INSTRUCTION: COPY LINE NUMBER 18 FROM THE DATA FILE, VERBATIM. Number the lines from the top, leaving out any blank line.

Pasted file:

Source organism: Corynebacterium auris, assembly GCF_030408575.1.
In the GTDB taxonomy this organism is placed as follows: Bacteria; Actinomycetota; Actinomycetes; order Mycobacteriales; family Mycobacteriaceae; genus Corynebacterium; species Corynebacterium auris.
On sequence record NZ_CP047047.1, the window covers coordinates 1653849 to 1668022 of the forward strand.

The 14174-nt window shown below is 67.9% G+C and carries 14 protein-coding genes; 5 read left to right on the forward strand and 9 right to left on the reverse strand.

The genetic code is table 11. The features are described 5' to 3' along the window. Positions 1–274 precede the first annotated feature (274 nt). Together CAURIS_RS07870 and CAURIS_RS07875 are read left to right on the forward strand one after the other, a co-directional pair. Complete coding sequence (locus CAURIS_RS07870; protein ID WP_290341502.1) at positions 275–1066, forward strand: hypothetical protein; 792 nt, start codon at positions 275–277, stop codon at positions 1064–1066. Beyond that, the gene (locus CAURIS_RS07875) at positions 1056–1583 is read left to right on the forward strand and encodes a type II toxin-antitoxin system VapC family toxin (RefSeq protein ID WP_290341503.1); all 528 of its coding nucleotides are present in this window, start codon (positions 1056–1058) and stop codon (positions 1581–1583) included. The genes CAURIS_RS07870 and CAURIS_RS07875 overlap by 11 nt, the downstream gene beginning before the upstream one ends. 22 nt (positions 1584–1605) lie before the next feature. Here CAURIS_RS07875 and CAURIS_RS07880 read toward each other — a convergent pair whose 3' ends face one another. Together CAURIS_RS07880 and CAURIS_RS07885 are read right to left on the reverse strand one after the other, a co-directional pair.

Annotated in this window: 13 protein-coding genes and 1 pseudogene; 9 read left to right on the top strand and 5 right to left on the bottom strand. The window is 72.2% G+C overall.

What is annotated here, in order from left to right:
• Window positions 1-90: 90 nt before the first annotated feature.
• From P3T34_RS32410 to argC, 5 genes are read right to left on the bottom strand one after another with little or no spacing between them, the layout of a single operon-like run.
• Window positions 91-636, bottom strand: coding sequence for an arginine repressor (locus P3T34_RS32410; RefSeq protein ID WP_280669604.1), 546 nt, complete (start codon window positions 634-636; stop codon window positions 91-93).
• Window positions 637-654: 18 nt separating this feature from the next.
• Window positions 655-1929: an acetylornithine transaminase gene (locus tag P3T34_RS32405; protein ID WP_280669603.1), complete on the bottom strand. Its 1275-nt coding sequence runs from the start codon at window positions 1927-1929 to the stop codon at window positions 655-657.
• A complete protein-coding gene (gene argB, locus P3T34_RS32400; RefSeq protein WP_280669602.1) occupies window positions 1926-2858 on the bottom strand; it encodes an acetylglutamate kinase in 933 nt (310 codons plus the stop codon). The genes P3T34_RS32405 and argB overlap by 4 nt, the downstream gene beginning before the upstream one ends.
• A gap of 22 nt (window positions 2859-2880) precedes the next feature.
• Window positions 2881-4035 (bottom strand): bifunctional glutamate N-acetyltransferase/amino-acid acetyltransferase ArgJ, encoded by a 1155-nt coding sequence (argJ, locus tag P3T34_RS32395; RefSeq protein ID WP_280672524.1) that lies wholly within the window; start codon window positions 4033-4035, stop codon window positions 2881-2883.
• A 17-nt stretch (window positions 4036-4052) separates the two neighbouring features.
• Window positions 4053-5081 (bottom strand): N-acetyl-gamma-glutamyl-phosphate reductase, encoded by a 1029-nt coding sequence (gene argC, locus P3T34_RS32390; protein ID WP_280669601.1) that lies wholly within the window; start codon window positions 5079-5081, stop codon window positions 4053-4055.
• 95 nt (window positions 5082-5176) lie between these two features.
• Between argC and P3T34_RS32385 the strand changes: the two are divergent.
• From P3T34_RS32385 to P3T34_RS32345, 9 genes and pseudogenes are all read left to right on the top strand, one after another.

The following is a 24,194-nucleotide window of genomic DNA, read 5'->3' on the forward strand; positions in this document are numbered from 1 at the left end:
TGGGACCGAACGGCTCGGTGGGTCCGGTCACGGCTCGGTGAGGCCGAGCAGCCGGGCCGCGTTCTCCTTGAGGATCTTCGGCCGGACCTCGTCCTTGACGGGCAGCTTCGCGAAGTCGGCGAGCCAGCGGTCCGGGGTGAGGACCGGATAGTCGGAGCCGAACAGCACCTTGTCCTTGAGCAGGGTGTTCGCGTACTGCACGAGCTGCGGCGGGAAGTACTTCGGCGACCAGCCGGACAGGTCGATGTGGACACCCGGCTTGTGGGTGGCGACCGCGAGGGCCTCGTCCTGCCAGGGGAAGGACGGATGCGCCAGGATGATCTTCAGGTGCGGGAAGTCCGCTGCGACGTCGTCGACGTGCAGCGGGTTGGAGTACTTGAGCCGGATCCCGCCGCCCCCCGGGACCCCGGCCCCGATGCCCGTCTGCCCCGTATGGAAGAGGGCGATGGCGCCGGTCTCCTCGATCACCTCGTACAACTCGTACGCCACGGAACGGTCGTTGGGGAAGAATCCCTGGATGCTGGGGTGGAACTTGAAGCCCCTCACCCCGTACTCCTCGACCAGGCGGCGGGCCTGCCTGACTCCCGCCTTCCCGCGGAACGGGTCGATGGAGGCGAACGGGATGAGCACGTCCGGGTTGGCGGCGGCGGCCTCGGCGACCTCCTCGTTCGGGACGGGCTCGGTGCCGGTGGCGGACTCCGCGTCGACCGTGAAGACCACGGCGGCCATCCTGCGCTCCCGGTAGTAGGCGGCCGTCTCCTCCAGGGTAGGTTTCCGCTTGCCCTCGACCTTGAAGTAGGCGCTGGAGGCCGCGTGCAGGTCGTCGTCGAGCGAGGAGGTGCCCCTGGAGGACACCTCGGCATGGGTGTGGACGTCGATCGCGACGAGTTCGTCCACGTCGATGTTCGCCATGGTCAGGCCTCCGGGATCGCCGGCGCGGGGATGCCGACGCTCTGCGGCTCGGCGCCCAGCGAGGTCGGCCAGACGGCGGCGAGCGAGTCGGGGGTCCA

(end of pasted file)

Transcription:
• 95 nt (window positions 5082-5176) lie between these two features.